The Canada Revenue Agency is finally taking this issue seriously. In a new report titled Servicing You Better, released this October, the CRA promised to "explore options that can help taxpayers identify the lowest return airfare".
Here is the back story if you are new to the territories. You qualify tor a travel deduction if you received a Box 32 travel benefit from your employer, and have lived in the Northern parts (Zone B or zone A) of Canada for at least six months when you file your tax return. The deduction allows you to claim the lowest of three amounts the Box 32 benefit, your trip expenses, or the lowest return airfare.
Your Box 32 benefit and trip expenses are no mystery to you. But. what is the lowest return airfare? The CRA says, "the lowest return airfare ordinarily available for regularly scheduled commercial flights, excluding promotions or discounts that are not ordinarily available, on the date that the travel began".
You can only get that airfare information if you ask at the airport, and get it in writing, at the start of your trip. This is totally impractical. Imagine a Paulatuk resident using multiple airlines just to leave the territories and you start to get the picture.
We have been jury rigging the travel deduction by using an annual estimated average airfare provided by Northern airlines. But these amounts only cover 27 communities the airlines serve, of the 58 NWT and NU communities.
I commend the CRA's recent announcement to identify the lowest return airfare options by 2019. But two years is a long time to wait for a solution to this pressing problem.
There is a current reliable option. I suggest the CRA consider the federal government's vacation travel assistance (VTA) entitlement (Google 'vacation travel assistance 2017') as a lowest return airfare alternative.
All federal government employees living in the 266 isolated communities throughout Canada receive the VTA - the Box 32 travel benefit. The VTA is updated semi-annually and is intended to represent 80% of a certain economy fare, for a return flight from each community to the headquarters city.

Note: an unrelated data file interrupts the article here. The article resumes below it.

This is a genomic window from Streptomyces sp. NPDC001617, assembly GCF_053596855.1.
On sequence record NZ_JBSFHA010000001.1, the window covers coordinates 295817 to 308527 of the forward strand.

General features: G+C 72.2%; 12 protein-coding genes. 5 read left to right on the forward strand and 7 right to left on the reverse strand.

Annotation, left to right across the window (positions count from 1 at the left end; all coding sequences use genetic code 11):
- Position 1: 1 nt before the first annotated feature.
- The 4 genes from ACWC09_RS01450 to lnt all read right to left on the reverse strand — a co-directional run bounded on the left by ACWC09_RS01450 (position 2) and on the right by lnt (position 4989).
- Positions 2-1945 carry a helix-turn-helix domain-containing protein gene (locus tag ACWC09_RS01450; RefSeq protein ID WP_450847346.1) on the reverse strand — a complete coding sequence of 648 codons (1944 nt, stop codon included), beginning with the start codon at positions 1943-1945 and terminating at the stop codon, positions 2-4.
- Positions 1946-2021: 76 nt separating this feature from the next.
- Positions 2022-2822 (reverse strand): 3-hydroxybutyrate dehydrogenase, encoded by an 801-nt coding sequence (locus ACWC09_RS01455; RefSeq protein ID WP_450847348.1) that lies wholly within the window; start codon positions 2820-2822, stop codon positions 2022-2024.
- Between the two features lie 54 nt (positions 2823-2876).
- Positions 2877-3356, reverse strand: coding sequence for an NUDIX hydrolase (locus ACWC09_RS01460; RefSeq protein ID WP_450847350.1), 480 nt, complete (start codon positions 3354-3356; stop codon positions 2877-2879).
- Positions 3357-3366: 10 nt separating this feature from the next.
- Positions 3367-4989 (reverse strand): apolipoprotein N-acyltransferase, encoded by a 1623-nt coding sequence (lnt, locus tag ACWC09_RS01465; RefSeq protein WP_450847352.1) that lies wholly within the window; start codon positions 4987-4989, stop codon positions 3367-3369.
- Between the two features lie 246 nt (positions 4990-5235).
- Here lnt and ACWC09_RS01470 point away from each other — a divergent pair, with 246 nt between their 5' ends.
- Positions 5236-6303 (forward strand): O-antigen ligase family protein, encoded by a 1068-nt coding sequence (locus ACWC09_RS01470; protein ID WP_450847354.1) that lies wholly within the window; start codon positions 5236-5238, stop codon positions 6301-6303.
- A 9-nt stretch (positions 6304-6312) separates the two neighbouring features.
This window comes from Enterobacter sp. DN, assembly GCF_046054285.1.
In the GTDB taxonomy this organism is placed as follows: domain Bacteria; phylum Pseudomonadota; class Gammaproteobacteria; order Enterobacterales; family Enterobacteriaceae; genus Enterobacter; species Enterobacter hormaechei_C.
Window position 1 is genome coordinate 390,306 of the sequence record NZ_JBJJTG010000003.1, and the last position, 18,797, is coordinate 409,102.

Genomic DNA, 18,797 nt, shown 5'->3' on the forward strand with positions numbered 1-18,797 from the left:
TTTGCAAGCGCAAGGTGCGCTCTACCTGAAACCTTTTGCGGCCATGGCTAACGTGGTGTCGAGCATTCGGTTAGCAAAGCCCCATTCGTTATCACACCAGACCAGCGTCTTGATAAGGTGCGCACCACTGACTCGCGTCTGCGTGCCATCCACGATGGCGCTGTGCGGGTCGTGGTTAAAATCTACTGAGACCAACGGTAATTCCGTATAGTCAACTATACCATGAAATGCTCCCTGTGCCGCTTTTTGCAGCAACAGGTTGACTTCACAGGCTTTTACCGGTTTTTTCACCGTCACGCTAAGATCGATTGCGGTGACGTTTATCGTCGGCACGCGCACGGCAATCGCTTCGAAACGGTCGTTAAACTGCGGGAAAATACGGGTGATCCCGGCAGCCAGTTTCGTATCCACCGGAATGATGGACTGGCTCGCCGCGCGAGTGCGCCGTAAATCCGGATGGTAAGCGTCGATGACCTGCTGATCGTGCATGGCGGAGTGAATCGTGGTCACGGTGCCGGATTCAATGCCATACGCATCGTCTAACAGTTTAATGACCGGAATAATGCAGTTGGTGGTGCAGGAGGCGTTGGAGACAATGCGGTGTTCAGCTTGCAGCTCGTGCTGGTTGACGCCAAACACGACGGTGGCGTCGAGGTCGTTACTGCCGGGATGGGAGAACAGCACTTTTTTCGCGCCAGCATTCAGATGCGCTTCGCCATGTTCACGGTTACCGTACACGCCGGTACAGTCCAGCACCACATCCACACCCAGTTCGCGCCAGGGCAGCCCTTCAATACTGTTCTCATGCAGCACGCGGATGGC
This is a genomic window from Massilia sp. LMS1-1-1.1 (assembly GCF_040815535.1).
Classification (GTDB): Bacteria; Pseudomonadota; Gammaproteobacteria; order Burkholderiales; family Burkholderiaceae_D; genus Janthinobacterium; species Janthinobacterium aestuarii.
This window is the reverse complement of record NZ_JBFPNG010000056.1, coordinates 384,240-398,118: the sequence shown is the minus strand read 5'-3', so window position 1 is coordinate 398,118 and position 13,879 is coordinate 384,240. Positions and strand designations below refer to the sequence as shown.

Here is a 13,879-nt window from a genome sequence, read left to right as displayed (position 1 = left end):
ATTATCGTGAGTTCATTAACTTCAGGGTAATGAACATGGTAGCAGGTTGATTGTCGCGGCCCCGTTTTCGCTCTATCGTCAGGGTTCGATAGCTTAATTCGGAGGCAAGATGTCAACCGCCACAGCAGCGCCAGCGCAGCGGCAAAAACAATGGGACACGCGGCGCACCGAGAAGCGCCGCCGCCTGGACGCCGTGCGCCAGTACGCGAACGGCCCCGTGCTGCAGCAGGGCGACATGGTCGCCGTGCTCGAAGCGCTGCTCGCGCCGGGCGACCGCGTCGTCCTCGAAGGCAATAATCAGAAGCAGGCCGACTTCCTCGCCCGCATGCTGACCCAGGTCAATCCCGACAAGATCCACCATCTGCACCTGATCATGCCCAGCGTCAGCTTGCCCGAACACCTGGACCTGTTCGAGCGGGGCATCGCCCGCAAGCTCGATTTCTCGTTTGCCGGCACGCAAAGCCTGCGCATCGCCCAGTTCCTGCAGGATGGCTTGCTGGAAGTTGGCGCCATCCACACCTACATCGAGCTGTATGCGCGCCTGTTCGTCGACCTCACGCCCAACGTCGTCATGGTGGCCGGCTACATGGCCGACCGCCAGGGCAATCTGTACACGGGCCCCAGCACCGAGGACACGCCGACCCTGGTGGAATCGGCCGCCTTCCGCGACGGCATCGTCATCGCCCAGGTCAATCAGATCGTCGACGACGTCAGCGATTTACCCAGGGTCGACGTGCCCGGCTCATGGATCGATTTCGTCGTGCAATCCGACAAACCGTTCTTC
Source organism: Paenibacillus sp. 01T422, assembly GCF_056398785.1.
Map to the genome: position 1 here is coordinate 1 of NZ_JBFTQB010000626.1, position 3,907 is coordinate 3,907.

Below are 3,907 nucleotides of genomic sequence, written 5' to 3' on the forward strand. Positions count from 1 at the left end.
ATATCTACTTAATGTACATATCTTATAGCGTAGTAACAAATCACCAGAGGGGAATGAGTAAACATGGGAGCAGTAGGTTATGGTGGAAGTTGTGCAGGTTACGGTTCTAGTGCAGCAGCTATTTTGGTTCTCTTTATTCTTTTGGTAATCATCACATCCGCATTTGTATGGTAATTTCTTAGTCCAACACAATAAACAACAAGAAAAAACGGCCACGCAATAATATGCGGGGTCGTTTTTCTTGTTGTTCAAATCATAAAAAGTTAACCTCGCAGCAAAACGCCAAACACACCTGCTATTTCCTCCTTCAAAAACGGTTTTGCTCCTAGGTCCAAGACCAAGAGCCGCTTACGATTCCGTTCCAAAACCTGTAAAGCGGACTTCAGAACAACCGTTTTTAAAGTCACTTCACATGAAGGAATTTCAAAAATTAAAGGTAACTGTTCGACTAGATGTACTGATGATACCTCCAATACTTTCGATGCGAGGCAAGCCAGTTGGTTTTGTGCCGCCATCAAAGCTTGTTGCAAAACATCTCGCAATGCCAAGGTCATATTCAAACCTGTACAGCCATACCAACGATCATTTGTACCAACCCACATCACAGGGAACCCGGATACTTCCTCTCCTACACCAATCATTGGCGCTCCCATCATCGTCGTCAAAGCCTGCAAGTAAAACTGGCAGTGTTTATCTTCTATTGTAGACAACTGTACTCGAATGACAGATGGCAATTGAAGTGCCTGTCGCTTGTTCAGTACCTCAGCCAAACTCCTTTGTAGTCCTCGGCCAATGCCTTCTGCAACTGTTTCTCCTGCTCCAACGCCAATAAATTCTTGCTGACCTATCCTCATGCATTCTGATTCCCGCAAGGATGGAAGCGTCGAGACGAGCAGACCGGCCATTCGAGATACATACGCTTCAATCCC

Whether or not the VTA truly represents the lowest return airfare is irrelevant. That's because we have no idea what the lowest return airfare is. The VTA is a sound option because of its nation-wide application, reliability and. importantly, the airfare values. For example. Yellowknife's VTA is $703.50 for 2017, a low but plausible alternative. Inuvik. Iqaluit and Baker Lake are $2,923. $3,209 and $4,676 respectively. Each is a plausible alternative for those communities.
Can the CRA ignore the law and allow the VTA as an alternative lowest return airfare? Certainly. The CRA introduced the optional simplified method that allowed a fixed $I7 per meal, and fixed per-kilometre cost for driving trips, without receipts, for the travel deduction You can opt out and claim your higher receipted meals and vehicle costs. Similarly, the VTA can be adopted as the lowest return airfare floor amounts. You would also have the right to claim a higher lowest return airfare with proper documentation.
Can the VTA end our annual tax-time conniption? It certainly will for taxpayers living in 266 communities throughout Northern Canada...."
Opinion NORTHERN NEWS SERVICES MONDAY, December 18.2017 page A11 http://NNSL.com